“Sunday night, baby! You can come Sunday night!” My due date wasn’t until the following Thursday, but Sunday afternoon held the last thing on the calendar we hoped to make it through before I went into labor: Benjamin returning home. He was gone at Camp Ripley for a mandatory guard drill. My friend (and Ben’s cousin), Hannah, was staying with me while he was away, and she kept reminding my soon-to-be-born child that coming before she had to head back to South Dakota would make her very happy. So began the promptings, “Sunday night, Cedric! We can’t wait to see you.”
Ben had forbidden me from any form of strenuous exercise while he was away, so Hannah and I took things pretty easy that weekend — going shopping, eating at Panera, attending a cousin’s wedding, catching up with long talks on the couch . . . I usually love to cook, but by this point in my pregnancy I felt just as excited about making supper as I would if you asked me to scrub all the walls in the house and then wash the toilet, so Hannah went around doing everything from cleaning my dishes to painting my now unreachable toes. (Funny the things you take for granted when you’re able to see the ground past your belly or bend over without going blue in the face.)
On Sunday morning, I felt great! In fact, I was able to sit through church for the first time in probably a couple of months without debating whether or not to briefly excuse myself and walk outside to get some fresh air, or even lie down for a few minutes in the backseat of our car. After church, Ben texted me and said he was released a couple hours earlier than we expected and would be home before we got back. I was thrilled! There are always challenges when he has to leave for this or that military commitment, but particularly since I was pregnant, I found it harder to see him go. Once arriving home, we all scrounged the fridge for leftovers before Ben asked if I’d like to go on a walk with him. It was gorgeous outside for being mid-October in northern Minnesota, and I was more than happy to get moving after being forbidden from that exercise.
We were gone around an hour and a half before I started to feel very sick. It’s hard to describe exactly how I felt, I just knew I felt bad. I found it hard to walk at a normal pace or really even stand for very long — my muscles everywhere from my legs to my hands felt fatigued and achy. When we walked back through our apartment door around 3:30 PM, I looked at Hannah, said something like, “I feel terrible,” and proceeded down the hallway to collapse in bed. After a few minutes, I called Ben over to ask if he would mind taking care of supper for me, and in true Ben-fashion, he immediately put me at ease and happily obliged. Since I hadn’t gone grocery shopping in a little while (told you my homemaking skills were starting to get abandoned by the end), about the only thing we had around was what he needed to make some pancakes.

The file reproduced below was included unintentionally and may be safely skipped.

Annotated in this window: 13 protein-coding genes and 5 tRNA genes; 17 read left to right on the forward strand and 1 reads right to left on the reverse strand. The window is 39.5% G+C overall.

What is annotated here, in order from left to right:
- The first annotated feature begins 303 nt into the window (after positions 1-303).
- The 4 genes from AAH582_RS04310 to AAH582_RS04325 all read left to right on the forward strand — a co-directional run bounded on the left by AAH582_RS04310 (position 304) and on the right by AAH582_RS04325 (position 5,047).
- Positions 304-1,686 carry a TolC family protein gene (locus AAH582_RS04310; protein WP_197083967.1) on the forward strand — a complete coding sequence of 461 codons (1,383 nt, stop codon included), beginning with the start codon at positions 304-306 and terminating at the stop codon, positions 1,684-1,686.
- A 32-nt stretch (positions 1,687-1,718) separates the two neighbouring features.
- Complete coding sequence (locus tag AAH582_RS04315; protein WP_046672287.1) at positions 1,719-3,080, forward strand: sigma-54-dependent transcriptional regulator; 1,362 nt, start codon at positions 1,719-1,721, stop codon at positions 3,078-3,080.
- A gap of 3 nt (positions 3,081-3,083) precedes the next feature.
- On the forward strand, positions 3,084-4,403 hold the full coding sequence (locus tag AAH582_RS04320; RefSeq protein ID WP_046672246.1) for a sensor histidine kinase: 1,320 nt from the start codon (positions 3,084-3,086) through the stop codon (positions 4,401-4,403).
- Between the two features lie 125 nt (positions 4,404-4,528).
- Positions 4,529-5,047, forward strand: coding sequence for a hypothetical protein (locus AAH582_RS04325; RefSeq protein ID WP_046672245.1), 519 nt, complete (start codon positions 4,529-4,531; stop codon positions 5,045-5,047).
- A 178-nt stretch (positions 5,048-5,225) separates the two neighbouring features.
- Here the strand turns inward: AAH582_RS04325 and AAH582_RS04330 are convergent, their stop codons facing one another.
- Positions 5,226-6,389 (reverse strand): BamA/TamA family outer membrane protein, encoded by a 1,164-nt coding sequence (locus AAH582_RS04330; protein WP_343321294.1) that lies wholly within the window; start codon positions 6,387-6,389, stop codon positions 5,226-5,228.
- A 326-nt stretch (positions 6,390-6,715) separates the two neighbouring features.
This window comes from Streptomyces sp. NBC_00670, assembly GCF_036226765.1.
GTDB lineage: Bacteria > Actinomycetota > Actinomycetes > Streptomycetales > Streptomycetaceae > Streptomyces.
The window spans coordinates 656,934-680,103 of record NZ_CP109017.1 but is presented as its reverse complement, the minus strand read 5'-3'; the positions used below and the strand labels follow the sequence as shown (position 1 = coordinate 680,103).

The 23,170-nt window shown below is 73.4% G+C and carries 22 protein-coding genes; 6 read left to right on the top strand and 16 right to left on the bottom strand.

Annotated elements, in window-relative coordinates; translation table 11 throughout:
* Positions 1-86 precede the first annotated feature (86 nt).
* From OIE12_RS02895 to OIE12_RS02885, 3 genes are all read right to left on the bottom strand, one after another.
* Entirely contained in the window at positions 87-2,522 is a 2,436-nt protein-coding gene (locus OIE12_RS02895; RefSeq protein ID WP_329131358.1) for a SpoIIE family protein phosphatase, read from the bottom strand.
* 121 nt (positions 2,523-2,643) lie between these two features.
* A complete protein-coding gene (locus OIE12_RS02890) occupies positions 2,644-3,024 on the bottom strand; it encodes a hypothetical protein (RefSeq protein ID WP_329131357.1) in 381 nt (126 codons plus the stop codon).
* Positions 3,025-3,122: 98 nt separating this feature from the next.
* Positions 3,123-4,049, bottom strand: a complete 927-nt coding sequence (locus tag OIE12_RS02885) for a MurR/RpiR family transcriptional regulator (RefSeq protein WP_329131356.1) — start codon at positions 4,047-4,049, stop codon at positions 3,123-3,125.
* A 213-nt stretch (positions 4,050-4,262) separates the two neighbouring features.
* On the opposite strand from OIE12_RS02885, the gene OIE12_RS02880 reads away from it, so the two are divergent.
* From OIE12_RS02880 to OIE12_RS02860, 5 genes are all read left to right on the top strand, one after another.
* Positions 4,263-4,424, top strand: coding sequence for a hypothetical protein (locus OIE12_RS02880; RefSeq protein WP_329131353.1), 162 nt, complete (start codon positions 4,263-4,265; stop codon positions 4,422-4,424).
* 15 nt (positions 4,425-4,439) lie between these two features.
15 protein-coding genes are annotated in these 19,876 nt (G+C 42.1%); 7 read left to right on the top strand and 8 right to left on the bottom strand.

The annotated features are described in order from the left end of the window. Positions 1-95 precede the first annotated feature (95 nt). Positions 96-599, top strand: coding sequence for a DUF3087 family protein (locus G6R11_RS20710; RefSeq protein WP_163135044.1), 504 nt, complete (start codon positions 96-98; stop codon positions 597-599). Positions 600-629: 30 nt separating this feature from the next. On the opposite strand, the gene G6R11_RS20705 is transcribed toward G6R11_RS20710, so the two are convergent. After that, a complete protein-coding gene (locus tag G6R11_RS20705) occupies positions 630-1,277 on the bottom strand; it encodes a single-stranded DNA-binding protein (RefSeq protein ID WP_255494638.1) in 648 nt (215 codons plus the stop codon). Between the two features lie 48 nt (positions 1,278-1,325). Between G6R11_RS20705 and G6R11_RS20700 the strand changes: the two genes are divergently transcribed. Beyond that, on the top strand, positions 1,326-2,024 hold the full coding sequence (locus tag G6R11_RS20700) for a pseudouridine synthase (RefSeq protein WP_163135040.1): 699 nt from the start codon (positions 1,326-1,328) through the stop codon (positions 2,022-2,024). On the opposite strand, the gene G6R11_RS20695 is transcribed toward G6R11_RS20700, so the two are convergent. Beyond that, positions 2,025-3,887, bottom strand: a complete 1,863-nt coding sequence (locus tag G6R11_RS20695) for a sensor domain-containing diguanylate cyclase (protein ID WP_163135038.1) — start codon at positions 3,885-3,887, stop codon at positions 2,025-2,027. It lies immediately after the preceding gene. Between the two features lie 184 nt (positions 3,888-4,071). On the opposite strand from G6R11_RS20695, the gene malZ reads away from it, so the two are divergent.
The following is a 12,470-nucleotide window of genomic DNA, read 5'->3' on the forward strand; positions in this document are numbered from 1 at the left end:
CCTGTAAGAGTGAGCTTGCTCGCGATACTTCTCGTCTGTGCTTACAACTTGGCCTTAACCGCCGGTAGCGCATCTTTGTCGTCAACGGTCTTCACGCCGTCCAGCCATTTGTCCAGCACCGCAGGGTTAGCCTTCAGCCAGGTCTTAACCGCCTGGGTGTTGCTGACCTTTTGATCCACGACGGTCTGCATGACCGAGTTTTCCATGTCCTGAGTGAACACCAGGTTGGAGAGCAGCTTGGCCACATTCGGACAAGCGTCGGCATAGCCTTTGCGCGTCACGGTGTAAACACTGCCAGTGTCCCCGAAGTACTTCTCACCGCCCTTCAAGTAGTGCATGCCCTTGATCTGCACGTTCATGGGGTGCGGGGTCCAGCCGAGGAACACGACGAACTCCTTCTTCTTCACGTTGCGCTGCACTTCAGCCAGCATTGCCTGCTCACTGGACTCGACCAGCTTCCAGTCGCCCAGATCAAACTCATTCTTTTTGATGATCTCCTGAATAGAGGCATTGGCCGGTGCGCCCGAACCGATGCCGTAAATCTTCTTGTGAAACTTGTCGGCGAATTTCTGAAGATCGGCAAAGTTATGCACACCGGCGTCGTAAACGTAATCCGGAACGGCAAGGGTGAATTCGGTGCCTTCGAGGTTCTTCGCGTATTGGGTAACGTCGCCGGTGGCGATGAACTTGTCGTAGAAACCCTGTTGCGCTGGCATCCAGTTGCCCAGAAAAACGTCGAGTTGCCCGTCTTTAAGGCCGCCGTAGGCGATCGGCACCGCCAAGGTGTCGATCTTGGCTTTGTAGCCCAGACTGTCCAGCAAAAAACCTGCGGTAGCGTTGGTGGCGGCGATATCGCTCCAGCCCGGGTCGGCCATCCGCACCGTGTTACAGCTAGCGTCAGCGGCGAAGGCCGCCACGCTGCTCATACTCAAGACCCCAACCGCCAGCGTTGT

The smell of warm butter and bubbling blueberry syrup wafted over to our bedroom and I could hear the clanging of pans and dishes in the sink as Ben and Hannah quietly talked away in the kitchen. I tried to rest. I knew it was so important to rest if I was just on the verge of going into labor, but I just couldn’t get comfortable. I cleared my mind as much as possible from considering all the possibilities of what could be before me, praying the Lord would help me get even a little sleep. I probably got 45 minutes in before Ben knocked on the door and told me the food was ready. I was soooo tired, but even more hungry than I was tired, so he helped me up and I joined them in the kitchen. As hungry as I was, I found eating difficult. I had to act as though I was just about to go into labor, knowing that by the time I really knew if I was, it would be too late to go back in time and sleep and eat as much as I needed. So I tried to eat. I got maybe one pancake down, and then spent the rest of my time staring covetously at the stack of pancakes left on the platter, wishing I could say the word and they would suddenly appear in my stomach. I finished by drinking a glass of grape juice, but that was about all I could manage.
For the next hour or so, we all were talking around the table and I started to feel small cramps every so often. After a while, I mentioned it in our conversation and they started to be able to tell when another “cramp” would come. “Do you think they’re Braxton Hicks?” I was really hesitant to say, because being as I’d never had a baby before, I didn’t even know what a real contraction felt like. We decided distracting me would be a good idea, so I sat on a birthing ball in front of the couch (sitting on the couch was almost undoable by this point — sitting on the ball seemed to line things up in my back and was by far the most comfortable way to sit) and Ben rubbed my back while we all cashed out for an episode or two of a cooking competition.